Agile

The Scrum Master: Three Popular Anti-Patterns

Scrum is a deceptively simple framework for agile product development. Besides the development team there are only the roles Product Owner and Scrum Master. The process is lean and requires only a few artifacts and events (as the meetings in Scrum are called). This simplicity leads in practice to all kinds of fake agile and cargo cult – lovely but rather ineffective drama. To prevent this from happening, there is the Scrum Master. Unfortunately, this important role suffers from many misinterpretations, as the following three anti-patterns illustrate.

The Manager

There used to be project managers and a project management office, now the Scrum Master manages it. Planning meetings, writing minutes and reports, tracking open issues and any other administrative stuff.

It is difficult to get a man to understand something when his salary depends upon his not understanding it.

Upton Sinclair

This is very convenient in two ways. On the one hand, because the team and the product owner can then concentrate on their work (of course only until the next report is due and they are then bothered with estimates and spreadsheets), but also because all the former project managers and project management offices find their position in the new agile world. And what’s especially convenient is that nothing has to be changed except the title!

The Teacher

When Scrum is introduced and organizations undergo an agile transformation, there is a lot of change and uncertainty. This inevitably leads to the call for consultants and their silver bullets. Because no one knows enough about Scrum yet, the Scrum Master (usually indeed an external consultant) is seen as a teacher. He or she should instruct the clueless product owner and the clueless development team in Scrum. And if it doesn’t work out, then a better Scrum Master will be brought in!

The Scrum Master is responsible for promoting and supporting Scrum as defined in the Scrum Guide. Scrum Masters do this by helping everyone understand Scrum theory, practices, rules, and values.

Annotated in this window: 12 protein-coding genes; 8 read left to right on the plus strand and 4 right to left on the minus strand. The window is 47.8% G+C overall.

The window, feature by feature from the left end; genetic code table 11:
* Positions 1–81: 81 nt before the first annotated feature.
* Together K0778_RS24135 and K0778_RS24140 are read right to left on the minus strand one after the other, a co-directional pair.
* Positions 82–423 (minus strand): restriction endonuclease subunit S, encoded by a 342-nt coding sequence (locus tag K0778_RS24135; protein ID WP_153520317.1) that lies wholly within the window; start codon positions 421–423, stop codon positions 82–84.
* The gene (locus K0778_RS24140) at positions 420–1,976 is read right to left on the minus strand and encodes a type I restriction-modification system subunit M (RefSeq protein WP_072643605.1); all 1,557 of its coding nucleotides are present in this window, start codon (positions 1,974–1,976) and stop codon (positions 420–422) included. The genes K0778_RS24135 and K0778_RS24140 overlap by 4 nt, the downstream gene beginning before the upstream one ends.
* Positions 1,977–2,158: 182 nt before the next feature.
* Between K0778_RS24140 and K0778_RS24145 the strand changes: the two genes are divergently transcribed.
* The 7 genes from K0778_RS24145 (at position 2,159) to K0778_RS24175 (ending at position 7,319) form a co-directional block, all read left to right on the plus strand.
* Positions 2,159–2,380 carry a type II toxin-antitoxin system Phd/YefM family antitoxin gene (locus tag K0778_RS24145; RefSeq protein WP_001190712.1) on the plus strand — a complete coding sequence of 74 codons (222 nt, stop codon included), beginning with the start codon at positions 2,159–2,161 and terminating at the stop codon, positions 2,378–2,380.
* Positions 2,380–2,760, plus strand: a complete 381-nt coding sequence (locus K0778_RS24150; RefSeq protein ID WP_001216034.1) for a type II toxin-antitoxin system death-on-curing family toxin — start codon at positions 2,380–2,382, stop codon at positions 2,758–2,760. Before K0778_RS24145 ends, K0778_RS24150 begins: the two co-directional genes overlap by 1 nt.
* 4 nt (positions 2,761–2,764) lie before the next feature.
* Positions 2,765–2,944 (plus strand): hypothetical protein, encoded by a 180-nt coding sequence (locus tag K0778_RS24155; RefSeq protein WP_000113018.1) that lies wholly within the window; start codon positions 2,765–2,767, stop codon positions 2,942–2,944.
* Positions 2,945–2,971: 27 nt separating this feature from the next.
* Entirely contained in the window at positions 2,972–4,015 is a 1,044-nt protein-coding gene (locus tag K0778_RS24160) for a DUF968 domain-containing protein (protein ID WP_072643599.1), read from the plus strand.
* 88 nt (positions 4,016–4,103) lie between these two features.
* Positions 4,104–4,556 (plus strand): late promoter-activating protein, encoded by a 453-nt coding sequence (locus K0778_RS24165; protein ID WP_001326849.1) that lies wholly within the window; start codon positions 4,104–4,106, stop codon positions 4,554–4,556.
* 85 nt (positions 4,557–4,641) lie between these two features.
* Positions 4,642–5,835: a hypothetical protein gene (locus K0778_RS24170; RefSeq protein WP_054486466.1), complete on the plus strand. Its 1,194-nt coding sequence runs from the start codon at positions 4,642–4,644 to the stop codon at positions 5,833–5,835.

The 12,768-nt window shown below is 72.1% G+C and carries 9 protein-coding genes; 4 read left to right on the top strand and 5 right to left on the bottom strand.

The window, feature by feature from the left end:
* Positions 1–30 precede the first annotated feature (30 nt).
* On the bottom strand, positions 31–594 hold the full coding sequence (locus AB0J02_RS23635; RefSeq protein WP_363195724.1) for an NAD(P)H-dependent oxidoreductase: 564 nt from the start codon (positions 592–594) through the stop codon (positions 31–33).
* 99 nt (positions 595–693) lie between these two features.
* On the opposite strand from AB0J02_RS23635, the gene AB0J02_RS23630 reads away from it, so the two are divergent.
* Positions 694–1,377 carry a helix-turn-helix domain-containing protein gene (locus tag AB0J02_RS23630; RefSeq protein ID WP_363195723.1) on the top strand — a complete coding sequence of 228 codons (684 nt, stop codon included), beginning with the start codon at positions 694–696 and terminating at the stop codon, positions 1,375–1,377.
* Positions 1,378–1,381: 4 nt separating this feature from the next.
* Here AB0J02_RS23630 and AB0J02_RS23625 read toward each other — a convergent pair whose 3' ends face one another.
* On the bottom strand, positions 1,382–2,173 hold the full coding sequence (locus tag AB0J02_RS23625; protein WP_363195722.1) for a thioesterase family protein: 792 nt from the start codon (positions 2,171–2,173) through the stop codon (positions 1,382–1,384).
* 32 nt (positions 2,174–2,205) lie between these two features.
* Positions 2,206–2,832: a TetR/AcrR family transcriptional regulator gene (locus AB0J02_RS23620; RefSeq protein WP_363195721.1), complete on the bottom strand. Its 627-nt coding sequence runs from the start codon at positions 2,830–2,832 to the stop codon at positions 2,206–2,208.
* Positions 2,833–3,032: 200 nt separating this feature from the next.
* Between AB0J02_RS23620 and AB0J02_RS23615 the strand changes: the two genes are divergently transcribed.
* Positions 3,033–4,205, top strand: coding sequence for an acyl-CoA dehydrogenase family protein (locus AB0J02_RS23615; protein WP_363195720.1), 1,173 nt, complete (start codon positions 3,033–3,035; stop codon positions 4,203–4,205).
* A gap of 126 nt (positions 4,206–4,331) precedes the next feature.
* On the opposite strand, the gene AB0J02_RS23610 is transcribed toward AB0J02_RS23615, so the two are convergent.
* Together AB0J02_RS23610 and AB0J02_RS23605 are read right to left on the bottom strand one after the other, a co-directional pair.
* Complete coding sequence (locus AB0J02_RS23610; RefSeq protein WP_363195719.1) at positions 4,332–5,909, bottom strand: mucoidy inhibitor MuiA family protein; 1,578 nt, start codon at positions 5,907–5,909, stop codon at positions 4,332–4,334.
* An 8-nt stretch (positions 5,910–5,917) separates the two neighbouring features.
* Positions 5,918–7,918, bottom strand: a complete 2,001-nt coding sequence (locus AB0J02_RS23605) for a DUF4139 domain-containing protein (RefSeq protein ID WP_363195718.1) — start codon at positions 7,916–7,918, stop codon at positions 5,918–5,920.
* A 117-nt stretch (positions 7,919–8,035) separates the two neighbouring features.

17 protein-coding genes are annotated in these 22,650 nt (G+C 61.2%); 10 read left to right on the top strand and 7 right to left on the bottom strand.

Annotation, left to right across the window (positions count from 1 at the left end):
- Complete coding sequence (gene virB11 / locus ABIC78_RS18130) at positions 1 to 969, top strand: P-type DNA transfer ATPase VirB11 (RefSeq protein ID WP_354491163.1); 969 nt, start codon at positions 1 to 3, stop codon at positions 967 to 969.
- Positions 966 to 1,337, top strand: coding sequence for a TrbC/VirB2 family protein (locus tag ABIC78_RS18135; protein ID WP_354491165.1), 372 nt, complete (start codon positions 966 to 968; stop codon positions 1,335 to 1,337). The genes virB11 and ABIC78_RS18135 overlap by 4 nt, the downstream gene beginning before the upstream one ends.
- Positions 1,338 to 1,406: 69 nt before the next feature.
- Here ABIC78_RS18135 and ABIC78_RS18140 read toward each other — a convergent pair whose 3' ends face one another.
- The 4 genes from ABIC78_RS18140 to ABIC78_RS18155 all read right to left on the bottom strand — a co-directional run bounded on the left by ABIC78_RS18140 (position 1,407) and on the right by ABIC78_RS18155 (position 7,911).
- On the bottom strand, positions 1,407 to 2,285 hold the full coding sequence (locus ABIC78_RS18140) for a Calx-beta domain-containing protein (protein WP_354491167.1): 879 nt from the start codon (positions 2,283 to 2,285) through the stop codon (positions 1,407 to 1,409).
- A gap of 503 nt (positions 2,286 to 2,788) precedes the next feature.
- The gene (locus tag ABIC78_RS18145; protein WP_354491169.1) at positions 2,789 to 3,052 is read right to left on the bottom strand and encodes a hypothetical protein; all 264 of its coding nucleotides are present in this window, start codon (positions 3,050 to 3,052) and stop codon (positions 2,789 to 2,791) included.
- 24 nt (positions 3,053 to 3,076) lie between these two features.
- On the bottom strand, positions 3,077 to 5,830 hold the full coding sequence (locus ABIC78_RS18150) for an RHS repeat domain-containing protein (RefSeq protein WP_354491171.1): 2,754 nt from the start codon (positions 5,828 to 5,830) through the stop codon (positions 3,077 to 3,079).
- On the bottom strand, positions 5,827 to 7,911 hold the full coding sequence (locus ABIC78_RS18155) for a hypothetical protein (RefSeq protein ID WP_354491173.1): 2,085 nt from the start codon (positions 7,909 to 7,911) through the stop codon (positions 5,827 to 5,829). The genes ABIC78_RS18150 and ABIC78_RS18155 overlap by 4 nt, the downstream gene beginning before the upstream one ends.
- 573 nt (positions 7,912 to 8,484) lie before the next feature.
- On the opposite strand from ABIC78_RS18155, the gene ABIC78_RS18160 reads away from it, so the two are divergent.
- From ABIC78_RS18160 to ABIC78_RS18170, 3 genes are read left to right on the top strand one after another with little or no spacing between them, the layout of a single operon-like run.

Scrum Guide, November 2017

The Scrum Guide deliberately does not state that the Scrum Master is a teacher or consultant who teaches and introduces Scrum theory, practices, rules and values. It says that it helps those involved to understand them so that they can implement these themselves according to the supreme principle of self-organization. Of course, this requires a deep understanding of Scrum from the Scrum Master, but also a completely different stance than that of the teacher or consultant, into which he either willingly puts himself or into which he is driven by the surrounding organization in its quest for more agility.

Stop trying to borrow wisdom and think for yourself. Face your difficulties and think and think and think and solve your problems yourself. Suffering and difficulties provide opportunities to become better. Success is never giving up.

Taiichi Ohno

The Guardian

“Why should I care about the others. All I care about is my team! That’s what I protect and promote as a Scrum Master.” This position is often to be found, but it is much too narrow, as the second paragraph about the role of the Scrum Master in the Scrum Guide shows:

The Scrum Master is a servant-leader for the Scrum Team. The Scrum Master helps those outside the Scrum Team understand which of their interactions with the Scrum Team are helpful and which aren’t. The Scrum Master helps everyone change these interactions to maximize the value created by the Scrum Team.

Scrum Guide, November 2017

The Scrum Master works primarily with his team, but always has a broader perspective. He always looks at the team in its environment. He thinks not only of his team, but also systemically and thereby helps to avoid local sub-optimization. This is the only way the team can optimize its value contribution to the big picture.

Servant leadership: At Spotify managers are focused on coaching, mentorship, and solving impediments rather than telling people what to do.

Agile à la Spotify

Author

Hi, I'm Marcus. I'm convinced that elephants can dance. Therefore, I accompany organizations on their way towards a more agile way of working. Since 2010 I regularly write about leadership, digitization, new work, agility, and much more in this blog. More about me.

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